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Apple Overhauls the Apple TV Remote App

When the fourth-generation Apple TV was released, many were dumbfounded that the Remote app for iOS didn’t work with it. Weeks later, the app was updated to support the new model, but it lacked key features like Siri support. Now, Apple has released a new app, called Apple TV Remote, that emulates the physical Siri Remote.

The new Apple TV Remote app is much simpler than its predecessor. For instance, it no longer connects to iTunes libraries, only second- through fourth-generation Apple TVs. It’s also an iPhone-only app; while it will run on the iPad, it’s not optimized for the larger screen. However, the previous app, now renamed iTunes Remote, remains in the App Store, and it can connect to iTunes libraries, as well as second- through fourth-generation Apple TVs.

Setting up the Apple TV Remote app is also easier; you no longer have to dig through a menu on the Apple TV to connect it. Open the Apple TV Remote app, select your Apple TV, and then enter the PIN displayed on your TV screen.

The app’s interface is basically the same as the Siri Remote, with a touchpad and buttons for Menu, Play/Pause, Menu, and Siri. As with the Siri Remote, you can tap the edges of the touchpad while watching video to skip 10 seconds, or hold the edges to rewind and fast-forward. If your receiver supports HDMI-CEC, you can control its volume with the iPhone’s volume buttons, per Apple’s support document about the app.

Notably, it adds support for controlling the fourth-generation Apple TV via Siri. In my testing, using it with Siri worked well, but the app causes the iPhone to vibrate when you hold down the Siri button, which is disconcerting.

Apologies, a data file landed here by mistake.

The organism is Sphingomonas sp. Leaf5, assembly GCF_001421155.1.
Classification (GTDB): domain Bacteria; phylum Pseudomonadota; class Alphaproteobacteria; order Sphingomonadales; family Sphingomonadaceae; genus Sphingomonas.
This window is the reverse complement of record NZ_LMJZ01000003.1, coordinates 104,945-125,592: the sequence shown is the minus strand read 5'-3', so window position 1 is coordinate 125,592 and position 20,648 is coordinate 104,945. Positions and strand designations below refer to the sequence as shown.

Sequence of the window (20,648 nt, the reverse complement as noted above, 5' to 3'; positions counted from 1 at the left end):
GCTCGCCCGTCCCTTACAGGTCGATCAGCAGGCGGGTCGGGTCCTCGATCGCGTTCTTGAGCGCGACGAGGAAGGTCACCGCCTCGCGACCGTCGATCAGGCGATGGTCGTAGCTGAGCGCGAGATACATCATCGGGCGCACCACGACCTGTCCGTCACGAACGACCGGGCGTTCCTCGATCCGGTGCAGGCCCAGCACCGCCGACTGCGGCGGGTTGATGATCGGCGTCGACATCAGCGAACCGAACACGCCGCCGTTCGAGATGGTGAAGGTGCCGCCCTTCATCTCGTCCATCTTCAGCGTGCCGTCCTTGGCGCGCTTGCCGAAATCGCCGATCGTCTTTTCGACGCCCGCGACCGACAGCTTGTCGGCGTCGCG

The Apple TV Remote app also includes some contextual controls. While video is playing, ten-second skip buttons appear to the left and right of the Play/Pause button. A Details link appears in the upper right — tapping that brings up a screen where you can control media directly. There, you can scrub the video’s timeline, as well as rewind, play/pause, and fast-forward. Oddly, controls like these don’t appear when playing songs from Apple Music.

Highlighting a text field brings up a keyboard, which you can dismiss by tapping Done in the upper left. Bring it back again with the keyboard button at the top of the screen. This part of the app is a little buggy. Sometimes the icon remains even after I’ve left a text field, and sometimes it doesn’t appear when I access one.

The most interesting aspect of the Apple TV Remote app is that it doubles as a game controller. When you launch a game, a game controller button appears at the top of the screen. Tap it to reveal a landscape-oriented game controller, with a touchpad on the left and control buttons on the right. Just as with the Siri Remote, you can move the iPhone around in space to play motion-controlled games. (Don’t drop it!)

Overall, the Apple TV Remote app is an essential download for all owners of the fourth-generation Apple TV, and it’s much better suited for the device than the previous app. It’s a little disappointing that Apple didn’t extend its capabilities beyond what’s possible in the Siri Remote, with features like dedicated music controls and an iPad-specific version. But that gives us something to look forward to!

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